Footage from the police Taser gun allegedly used by a woman against a Northland policeman during a vicious assault is now being used as potential evidence against the attackers.
Partygoers who police say filmed revellers assaulting two policemen in Dargaville on Christmas Day have also had their cellphones seized as officers continue to piece together the events of the brutal beating.
While both officers, aged 47 and 33, had been given days off to recover, they had returned to the station to help with the investigation. The assault happened outside a Tirarau St house about 8pm, where a party was being held.
A witness spoken to by police described the attack as "like a pack of animals circling a wounded antelope".
Whangarei/Kaipara area commander Inspector Tracey Phillips had spoken with a man who was so shaken by the assault he was in tears when recounting what he had seen.
"He wanted to drive his car into the crowd to break them up because he thought they were going to kill the police officers," Ms Phillips said.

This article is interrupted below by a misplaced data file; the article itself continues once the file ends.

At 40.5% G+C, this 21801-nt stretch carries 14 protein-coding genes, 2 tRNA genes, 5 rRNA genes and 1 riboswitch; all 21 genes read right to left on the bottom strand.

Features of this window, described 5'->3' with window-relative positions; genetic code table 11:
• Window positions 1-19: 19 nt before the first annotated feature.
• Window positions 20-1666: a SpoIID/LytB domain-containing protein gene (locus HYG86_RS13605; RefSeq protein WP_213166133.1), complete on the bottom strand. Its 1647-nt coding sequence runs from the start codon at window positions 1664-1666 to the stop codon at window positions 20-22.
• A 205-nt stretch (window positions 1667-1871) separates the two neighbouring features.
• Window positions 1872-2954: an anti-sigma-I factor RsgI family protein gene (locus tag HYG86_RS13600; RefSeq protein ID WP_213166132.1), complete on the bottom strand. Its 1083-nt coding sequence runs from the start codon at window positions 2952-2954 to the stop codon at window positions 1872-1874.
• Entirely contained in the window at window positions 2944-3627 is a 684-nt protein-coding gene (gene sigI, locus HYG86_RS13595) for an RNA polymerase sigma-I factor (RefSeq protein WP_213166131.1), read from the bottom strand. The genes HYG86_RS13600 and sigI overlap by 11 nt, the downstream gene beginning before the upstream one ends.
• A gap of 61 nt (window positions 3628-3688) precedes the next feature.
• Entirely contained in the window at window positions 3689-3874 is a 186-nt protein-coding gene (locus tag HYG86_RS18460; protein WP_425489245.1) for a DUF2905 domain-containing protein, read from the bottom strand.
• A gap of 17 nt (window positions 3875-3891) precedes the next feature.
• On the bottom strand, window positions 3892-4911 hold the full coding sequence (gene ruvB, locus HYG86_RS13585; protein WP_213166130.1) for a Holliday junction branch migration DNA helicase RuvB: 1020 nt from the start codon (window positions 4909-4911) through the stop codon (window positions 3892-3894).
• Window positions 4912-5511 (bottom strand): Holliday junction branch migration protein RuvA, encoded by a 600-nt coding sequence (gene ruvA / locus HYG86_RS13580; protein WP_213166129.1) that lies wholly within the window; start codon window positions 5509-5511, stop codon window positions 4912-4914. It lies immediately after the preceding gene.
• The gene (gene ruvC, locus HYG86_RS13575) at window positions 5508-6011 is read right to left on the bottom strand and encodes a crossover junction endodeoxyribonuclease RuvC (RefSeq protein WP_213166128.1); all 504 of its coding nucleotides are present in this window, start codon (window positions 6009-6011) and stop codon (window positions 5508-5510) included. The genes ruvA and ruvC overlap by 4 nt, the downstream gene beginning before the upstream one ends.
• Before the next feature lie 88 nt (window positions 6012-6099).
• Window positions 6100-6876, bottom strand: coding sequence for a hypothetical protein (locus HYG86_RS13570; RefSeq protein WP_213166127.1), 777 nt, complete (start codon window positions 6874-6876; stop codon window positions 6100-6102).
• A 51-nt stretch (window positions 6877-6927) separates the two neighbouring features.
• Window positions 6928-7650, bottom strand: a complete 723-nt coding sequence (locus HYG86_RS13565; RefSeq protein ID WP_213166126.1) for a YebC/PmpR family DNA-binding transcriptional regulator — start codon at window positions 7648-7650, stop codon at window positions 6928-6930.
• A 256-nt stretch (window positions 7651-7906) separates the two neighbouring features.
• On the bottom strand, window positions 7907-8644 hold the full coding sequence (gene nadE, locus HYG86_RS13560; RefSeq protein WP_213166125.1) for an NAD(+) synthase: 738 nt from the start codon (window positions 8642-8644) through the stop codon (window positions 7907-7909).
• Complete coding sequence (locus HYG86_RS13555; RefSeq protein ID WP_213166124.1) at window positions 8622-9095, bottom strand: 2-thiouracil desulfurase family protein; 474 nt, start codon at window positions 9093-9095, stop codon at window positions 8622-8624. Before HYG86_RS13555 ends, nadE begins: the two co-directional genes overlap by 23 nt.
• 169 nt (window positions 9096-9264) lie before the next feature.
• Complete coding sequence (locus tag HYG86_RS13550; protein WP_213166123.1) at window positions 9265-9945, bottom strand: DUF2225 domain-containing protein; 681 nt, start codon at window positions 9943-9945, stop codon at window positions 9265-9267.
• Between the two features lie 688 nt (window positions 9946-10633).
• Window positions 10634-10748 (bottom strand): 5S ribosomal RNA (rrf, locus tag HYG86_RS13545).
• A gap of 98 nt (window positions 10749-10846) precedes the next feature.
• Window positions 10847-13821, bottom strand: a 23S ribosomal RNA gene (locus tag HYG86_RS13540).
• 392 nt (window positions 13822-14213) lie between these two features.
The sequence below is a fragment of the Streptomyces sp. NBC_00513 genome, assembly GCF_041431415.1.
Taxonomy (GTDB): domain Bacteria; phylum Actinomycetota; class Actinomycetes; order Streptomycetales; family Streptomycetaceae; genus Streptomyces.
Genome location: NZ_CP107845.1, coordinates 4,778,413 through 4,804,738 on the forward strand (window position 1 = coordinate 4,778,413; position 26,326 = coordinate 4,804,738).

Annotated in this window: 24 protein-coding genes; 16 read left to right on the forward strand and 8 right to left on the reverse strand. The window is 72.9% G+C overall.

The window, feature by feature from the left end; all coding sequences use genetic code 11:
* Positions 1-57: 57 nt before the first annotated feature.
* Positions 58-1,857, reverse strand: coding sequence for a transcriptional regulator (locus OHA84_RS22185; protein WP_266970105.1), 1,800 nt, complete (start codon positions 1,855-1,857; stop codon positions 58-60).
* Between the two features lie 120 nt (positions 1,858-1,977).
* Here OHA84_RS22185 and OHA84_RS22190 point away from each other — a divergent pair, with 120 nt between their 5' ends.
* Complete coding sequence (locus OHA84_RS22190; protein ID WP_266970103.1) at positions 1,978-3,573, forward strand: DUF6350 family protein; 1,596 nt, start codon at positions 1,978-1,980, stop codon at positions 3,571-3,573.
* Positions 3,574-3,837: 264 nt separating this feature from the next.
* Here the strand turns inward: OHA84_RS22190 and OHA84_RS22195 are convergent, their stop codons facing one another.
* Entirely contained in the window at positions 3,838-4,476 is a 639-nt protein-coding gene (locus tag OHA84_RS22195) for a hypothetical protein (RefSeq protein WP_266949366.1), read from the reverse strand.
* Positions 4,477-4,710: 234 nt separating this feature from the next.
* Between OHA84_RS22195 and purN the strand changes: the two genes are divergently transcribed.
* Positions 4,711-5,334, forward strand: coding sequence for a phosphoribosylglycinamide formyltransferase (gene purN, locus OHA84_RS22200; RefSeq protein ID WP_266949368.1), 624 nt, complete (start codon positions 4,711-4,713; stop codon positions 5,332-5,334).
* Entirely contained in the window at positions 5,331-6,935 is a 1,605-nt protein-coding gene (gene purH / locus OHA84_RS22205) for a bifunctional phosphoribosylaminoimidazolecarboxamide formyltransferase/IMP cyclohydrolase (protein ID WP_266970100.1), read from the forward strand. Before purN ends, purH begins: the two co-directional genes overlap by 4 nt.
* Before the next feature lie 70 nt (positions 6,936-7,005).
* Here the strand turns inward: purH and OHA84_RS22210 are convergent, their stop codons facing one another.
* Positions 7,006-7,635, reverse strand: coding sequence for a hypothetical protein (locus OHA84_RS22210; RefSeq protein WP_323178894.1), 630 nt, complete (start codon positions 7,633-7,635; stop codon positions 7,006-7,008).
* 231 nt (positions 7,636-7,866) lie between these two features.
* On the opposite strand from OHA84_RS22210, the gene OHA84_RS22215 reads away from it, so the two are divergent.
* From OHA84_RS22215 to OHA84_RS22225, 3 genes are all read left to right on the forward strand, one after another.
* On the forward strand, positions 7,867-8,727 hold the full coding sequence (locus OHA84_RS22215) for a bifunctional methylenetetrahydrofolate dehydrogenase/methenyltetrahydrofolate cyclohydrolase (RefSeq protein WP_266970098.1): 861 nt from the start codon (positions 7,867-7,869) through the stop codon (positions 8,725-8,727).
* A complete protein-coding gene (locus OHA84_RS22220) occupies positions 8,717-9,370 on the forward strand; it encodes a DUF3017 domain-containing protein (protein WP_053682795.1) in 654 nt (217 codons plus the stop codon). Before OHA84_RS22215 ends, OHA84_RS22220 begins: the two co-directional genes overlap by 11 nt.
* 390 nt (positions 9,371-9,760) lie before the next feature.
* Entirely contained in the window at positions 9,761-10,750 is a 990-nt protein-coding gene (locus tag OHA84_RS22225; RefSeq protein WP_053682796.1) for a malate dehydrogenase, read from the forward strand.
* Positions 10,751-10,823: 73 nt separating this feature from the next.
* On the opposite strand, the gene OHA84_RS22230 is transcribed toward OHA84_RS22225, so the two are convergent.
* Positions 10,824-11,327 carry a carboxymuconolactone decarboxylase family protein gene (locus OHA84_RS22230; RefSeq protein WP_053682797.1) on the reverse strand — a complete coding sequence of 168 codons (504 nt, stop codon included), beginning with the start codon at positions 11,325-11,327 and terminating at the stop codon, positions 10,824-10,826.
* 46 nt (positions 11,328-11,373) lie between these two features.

"One of the other witnesses thought the cop was dead. It was a sickening description of events."
She confirmed the officer had used a Taser. He missed with the first shot but was able to reload and fired again, hitting a man in the arm.
"Then the pack moved in on him and dragged him to the ground," Ms Phillips said.
A woman then picked up the Taser and allegedly tried to use it on the officer, but failed, then smashed the weapon.
Before using the Taser, one of the officers had used pepper spray.
A 9-year-old girl was caught in the spray as she tried to approach her parents.
The parents were allegedly fighting with the police officer.
Ms Phillips said the partygoers adopted a "pack mentality" that was appalling.
"There is a bunch of really good people in Dargaville but there is a small minority who are idiots."
The violence began after a nearby Brethren Church complained that members had been threatened by youths who yelled abuse and smashed letterboxes.
The Dargaville Christmas Day assault was one of four on five officers in four days, reigniting Police Association calls to arm officers with guns.
Vice-president Stuart Mills said if the officers had firearms they might have approached the incident differently and the bystanders reacted differently.
"Policing is a very dangerous occupation, as this incident highlights. We believe the risk would be reduced if officers had a firearm on their hip."